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# Quantity of Light 12

## source, surface, intensity, illumination, brightness and candles

QUANTITY OF LIGHT 12. Intensity and Brightness. The luminous power of the source is determined by its intensity and indirectly by its brightness.

The intensity is measured in decimal candles, or, for short, in candles, of perfectly definite intensity, which differs only slightly from that of the candles ordinarily used for lighting pur poses. As the intensity varies according to the direction of the light, the mean value is generally taken, unless the direction is exactly specified.

The apparent brightness of a source in a given direction is given by its luminous intensity, measured in candles, divided by the apparent area of the source in that direction.

The idea of brightness is of special interest in the case of light-sources used for projection purposes, for in these cases the efficiency depends almost entirely on the brightness.

For general lighting purposes it is usual to avoid using very bright sources of illumina tion. For equal intensity a low-brightness source having a large surface gives a more diffused light which produces less sharply-defined shadows.

When we come to the question of the lighting of subjects to be photographed, the considerable differences in the composition of the light given by different sources, and especially the very variable proportion of the radiations which affect ordinary sensitive emulsions, make practically worthless any comparisons which are based only on the values of visual intensity.

13. Illumination. The illumination of a sur face is measured in lux or candle-metres, and is that produced on a screen, normal to the direc tion of the rays and at one metre from a point source having an intensity of one candle.

Using a given surface, it can be shown that the same illumination is obtained on that surface by placing a point source of one candle at one metre, or a source of four candles at two metres, nine candles at three metres, and so on. This

fact is always expressed by the law which states that the illumination is inversely proportional to the square' of the distance. We shall have occasion to refer to this law 2 in dealing with times of exposure and printing. In practice, this law may, however, be applied with sufficient accuracy for practical purposes in all cases where the dimensions of the source are only a small fraction of the distance from the source to the illuminated surface.' When a large surface is illuminated by a source having small dimensions, the illumination of the surface falls off very rapidly on departing from the point of maximum brightness, at which the rays emitted by the source are incident normally. This decrease is still more rapid if, instead of having a radiation approximately symmetrical in all directions relative to the source, the source radiates mainly in one special direction, as is chiefly the case with an illumin ated plane surface made incandescent.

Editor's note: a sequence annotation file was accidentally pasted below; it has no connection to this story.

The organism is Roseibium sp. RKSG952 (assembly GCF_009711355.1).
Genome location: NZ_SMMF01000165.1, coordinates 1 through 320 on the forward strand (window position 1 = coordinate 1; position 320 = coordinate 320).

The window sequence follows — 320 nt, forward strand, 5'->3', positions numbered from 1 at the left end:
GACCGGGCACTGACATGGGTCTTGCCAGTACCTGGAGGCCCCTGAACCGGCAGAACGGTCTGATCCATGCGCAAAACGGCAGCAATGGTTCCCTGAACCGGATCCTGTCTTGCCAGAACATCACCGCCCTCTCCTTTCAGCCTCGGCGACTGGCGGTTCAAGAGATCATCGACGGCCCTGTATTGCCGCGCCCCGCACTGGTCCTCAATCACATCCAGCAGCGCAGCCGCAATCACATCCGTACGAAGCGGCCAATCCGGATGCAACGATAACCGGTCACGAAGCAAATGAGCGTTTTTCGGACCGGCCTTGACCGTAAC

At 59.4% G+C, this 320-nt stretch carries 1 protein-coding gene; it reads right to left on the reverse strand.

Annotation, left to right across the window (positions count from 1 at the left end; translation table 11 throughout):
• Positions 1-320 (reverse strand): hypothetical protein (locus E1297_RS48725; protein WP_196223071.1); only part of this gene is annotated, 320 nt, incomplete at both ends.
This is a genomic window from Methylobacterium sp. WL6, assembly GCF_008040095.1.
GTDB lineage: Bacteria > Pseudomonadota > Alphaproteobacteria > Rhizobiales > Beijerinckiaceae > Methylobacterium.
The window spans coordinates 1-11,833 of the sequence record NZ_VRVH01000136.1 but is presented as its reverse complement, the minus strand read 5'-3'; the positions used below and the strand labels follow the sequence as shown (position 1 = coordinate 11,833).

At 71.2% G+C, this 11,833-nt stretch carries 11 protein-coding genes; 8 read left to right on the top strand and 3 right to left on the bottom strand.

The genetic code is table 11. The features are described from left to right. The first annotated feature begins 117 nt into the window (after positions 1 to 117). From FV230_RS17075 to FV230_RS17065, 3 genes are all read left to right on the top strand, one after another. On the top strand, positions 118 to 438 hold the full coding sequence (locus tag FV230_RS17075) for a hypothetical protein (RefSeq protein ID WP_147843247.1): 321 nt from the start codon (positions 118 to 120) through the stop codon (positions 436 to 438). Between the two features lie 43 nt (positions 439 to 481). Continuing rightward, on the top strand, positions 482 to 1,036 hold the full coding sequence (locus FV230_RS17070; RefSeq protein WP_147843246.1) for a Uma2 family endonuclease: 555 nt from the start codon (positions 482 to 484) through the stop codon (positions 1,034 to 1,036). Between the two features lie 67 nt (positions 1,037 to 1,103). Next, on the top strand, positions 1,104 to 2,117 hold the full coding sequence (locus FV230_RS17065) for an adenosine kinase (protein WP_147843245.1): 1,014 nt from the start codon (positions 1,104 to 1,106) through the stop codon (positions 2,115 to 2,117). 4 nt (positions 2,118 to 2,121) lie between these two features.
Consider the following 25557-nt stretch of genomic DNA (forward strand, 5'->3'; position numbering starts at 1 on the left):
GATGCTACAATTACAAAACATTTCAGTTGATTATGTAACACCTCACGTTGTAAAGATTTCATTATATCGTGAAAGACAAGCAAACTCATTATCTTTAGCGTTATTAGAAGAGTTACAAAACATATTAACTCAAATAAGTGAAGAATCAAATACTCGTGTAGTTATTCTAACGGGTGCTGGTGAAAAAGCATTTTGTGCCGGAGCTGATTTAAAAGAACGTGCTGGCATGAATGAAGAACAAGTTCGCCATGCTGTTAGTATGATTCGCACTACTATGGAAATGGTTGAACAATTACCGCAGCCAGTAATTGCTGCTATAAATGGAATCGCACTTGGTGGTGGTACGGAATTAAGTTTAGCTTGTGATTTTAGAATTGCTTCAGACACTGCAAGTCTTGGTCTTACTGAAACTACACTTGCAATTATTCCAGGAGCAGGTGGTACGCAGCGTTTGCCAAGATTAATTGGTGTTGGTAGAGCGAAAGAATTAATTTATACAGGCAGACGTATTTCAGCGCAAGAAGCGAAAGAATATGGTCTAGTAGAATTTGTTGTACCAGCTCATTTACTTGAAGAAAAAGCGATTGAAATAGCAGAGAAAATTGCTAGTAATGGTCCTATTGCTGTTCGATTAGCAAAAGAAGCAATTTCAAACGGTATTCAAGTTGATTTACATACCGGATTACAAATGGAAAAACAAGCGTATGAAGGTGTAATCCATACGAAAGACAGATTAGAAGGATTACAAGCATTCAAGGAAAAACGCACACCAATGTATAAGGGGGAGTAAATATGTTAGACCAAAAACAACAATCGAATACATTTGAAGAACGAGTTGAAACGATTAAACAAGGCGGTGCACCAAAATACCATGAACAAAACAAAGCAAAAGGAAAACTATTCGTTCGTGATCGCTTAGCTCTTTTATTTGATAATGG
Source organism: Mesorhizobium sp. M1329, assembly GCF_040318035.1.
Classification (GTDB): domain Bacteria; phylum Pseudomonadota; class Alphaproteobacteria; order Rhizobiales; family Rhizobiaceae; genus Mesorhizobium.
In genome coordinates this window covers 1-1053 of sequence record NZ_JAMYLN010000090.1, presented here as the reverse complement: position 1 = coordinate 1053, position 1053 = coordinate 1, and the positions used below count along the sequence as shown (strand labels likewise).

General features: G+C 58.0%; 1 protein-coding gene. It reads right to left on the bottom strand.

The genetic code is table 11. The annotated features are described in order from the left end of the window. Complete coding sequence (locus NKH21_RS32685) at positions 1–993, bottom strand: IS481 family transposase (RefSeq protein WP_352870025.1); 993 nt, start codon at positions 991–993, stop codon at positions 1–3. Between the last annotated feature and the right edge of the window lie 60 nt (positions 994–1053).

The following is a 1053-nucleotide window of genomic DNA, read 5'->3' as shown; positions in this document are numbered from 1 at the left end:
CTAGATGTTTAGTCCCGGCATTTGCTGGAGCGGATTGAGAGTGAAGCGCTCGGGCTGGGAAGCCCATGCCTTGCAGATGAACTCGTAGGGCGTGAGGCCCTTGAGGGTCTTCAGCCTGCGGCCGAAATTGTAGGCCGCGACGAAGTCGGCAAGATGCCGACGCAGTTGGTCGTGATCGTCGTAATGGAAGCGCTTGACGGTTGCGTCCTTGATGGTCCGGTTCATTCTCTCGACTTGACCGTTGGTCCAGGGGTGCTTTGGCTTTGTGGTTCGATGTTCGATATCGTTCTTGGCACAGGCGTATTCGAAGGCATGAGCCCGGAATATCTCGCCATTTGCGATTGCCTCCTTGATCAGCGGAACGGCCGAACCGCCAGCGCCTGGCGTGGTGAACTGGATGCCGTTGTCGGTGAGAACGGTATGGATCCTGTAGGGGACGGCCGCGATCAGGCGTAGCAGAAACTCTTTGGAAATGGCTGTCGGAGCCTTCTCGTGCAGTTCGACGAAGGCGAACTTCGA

14. Quantity of Light or The quantity of light received by a surface of unit area, or the exposure received by this surface, is the product of the illumination of the surface and the time of illumination. The unit of exposure is the lumen-second or candle-metre second, viz, the quantity of light received in one second by a surface of one square centimetre, exposed to a source of one candle at a distance of one metre. We shall see later that in the majority of photographic processes, equal ex posures do not produce equal effects if the two factors of the exposure, the illumination and the time, are not the same.

A diffusing surface (not polished) is in a way a source of light, so that a brightness can be assigned to it. For practical purposes this brightness can be considered as proportional to the illumination.